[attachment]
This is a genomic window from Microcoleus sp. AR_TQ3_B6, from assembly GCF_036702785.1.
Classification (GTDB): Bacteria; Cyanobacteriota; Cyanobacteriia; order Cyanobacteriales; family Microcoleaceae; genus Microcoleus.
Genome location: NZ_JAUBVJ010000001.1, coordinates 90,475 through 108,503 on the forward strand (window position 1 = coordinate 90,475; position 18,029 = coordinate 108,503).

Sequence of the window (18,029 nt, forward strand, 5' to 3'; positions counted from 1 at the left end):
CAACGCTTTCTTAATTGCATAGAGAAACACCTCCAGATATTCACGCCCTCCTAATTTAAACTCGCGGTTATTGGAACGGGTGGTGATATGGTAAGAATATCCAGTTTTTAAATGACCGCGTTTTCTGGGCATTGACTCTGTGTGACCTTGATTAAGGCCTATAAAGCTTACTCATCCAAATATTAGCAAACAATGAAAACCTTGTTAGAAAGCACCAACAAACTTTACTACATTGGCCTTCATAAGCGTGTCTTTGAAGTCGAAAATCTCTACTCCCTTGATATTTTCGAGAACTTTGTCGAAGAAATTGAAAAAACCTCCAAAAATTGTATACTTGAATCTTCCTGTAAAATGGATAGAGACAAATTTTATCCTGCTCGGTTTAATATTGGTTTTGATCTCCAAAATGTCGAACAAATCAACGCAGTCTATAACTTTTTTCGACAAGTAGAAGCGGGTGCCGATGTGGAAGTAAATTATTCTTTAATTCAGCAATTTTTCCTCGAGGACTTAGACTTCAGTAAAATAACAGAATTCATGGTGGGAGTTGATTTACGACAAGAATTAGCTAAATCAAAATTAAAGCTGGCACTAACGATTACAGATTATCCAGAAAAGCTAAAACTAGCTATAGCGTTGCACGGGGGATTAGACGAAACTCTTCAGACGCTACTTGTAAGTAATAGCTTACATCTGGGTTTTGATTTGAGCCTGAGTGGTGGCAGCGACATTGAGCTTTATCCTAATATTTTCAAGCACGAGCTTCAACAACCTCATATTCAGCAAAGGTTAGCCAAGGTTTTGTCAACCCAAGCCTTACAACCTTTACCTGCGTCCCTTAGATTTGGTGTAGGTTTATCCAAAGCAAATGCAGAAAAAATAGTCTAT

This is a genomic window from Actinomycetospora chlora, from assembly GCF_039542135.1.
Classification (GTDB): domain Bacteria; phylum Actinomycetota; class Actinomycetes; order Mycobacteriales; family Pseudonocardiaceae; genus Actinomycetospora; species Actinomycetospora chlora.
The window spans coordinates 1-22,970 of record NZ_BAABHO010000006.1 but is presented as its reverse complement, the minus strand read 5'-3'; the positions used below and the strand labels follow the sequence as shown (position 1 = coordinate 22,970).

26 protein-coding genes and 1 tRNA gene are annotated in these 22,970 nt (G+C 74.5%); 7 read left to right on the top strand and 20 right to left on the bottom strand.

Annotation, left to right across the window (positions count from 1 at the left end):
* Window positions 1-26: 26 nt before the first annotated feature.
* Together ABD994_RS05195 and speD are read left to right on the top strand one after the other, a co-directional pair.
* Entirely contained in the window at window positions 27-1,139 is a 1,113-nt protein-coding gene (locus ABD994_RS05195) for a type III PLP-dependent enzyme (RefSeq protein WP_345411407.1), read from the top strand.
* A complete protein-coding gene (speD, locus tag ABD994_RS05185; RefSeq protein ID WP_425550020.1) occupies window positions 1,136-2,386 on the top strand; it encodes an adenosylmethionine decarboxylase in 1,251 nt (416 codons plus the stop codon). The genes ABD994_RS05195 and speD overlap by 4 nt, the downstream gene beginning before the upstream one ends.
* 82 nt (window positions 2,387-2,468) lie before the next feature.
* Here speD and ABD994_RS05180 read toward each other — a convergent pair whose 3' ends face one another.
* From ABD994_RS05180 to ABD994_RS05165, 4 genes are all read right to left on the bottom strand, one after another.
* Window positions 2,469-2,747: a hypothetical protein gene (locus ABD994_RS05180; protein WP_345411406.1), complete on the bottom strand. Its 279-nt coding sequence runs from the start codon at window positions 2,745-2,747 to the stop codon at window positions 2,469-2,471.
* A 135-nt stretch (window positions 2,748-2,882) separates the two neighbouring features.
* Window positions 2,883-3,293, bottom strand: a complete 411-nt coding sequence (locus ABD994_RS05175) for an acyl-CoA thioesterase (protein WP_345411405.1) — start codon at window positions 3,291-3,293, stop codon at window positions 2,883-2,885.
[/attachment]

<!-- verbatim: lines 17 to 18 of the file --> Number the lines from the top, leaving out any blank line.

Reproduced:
* From ABD994_RS05180 to ABD994_RS05165, 4 genes are all read right to left on the bottom strand, one after another.
* Window positions 2,469-2,747: a hypothetical protein gene (locus ABD994_RS05180; protein WP_345411406.1), complete on the bottom strand. Its 279-nt coding sequence runs from the start codon at window positions 2,745-2,747 to the stop codon at window positions 2,469-2,471.